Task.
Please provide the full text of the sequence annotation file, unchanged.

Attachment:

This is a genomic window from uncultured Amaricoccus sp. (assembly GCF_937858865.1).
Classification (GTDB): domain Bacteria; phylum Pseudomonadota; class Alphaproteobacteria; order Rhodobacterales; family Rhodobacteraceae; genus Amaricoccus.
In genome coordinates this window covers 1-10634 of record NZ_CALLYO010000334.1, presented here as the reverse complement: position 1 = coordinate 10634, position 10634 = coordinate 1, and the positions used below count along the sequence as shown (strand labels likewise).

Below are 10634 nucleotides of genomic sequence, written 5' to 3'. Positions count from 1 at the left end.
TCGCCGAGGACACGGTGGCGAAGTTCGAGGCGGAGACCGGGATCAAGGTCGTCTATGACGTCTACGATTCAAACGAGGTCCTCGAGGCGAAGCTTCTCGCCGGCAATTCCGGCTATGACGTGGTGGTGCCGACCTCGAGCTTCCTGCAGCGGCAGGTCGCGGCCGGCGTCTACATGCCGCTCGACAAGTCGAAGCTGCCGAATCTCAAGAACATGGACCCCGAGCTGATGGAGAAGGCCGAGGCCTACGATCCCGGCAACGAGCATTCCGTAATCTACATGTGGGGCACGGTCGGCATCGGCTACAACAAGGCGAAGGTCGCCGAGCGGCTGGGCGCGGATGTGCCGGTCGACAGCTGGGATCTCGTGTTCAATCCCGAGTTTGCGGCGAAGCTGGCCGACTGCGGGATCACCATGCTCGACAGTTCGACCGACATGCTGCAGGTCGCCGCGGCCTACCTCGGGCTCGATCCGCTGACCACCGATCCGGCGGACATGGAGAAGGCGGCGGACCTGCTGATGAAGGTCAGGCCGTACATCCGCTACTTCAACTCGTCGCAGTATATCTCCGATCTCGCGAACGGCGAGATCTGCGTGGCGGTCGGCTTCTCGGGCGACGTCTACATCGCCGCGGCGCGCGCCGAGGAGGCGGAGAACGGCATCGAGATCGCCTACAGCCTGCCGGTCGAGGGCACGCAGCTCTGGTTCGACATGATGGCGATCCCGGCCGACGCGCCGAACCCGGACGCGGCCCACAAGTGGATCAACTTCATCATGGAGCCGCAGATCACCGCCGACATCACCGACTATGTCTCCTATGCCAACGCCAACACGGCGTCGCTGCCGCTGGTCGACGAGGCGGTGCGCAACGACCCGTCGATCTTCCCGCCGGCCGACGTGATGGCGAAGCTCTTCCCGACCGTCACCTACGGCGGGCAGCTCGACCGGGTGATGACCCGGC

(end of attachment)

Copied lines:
This is a genomic window from uncultured Amaricoccus sp. (assembly GCF_937858865.1).
Classification (GTDB): domain Bacteria; phylum Pseudomonadota; class Alphaproteobacteria; order Rhodobacterales; family Rhodobacteraceae; genus Amaricoccus.
In genome coordinates this window covers 1-10634 of record NZ_CALLYO010000334.1, presented here as the reverse complement: position 1 = coordinate 10634, position 10634 = coordinate 1, and the positions used below count along the sequence as shown (strand labels likewise).

Below are 10634 nucleotides of genomic sequence, written 5' to 3'. Positions count from 1 at the left end.
TCGCCGAGGACACGGTGGCGAAGTTCGAGGCGGAGACCGGGATCAAGGTCGTCTATGACGTCTACGATTCAAACGAGGTCCTCGAGGCGAAGCTTCTCGCCGGCAATTCCGGCTATGACGTGGTGGTGCCGACCTCGAGCTTCCTGCAGCGGCAGGTCGCGGCCGGCGTCTACATGCCGCTCGACAAGTCGAAGCTGCCGAATCTCAAGAACATGGACCCCGAGCTGATGGAGAAGGCCGAGGCCTACGATCCCGGCAACGAGCATTCCGTAATCTACATGTGGGGCACGGTCGGCATCGGCTACAACAAGGCGAAGGTCGCCGAGCGGCTGGGCGCGGATGTGCCGGTCGACAGCTGGGATCTCGTGTTCAATCCCGAGTTTGCGGCGAAGCTGGCCGACTGCGGGATCACCATGCTCGACAGTTCGACCGACATGCTGCAGGTCGCCGCGGCCTACCTCGGGCTCGATCCGCTGACCACCGATCCGGCGGACATGGAGAAGGCGGCGGACCTGCTGATGAAGGTCAGGCCGTACATCCGCTACTTCAACTCGTCGCAGTATATCTCCGATCTCGCGAACGGCGAGATCTGCGTGGCGGTCGGCTTCTCGGGCGACGTCTACATCGCCGCGGCGCGCGCCGAGGAGGCGGAGAACGGCATCGAGATCGCCTACAGCCTGCCGGTCGAGGGCACGCAGCTCTGGTTCGACATGATGGCGATCCCGGCCGACGCGCCGAACCCGGACGCGGCCCACAAGTGGATCAACTTCATCATGGAGCCGCAGATCACCGCCGACATCACCGACTATGTCTCCTATGCCAACGCCAACACGGCGTCGCTGCCGCTGGTCGACGAGGCGGTGCGCAACGACCCGTCGATCTTCCCGCCGGCCGACGTGATGGCGAAGCTCTTCCCGACCGTCACCTACGGCGGGCAGCTCGACCGGGTGATGACCCGGC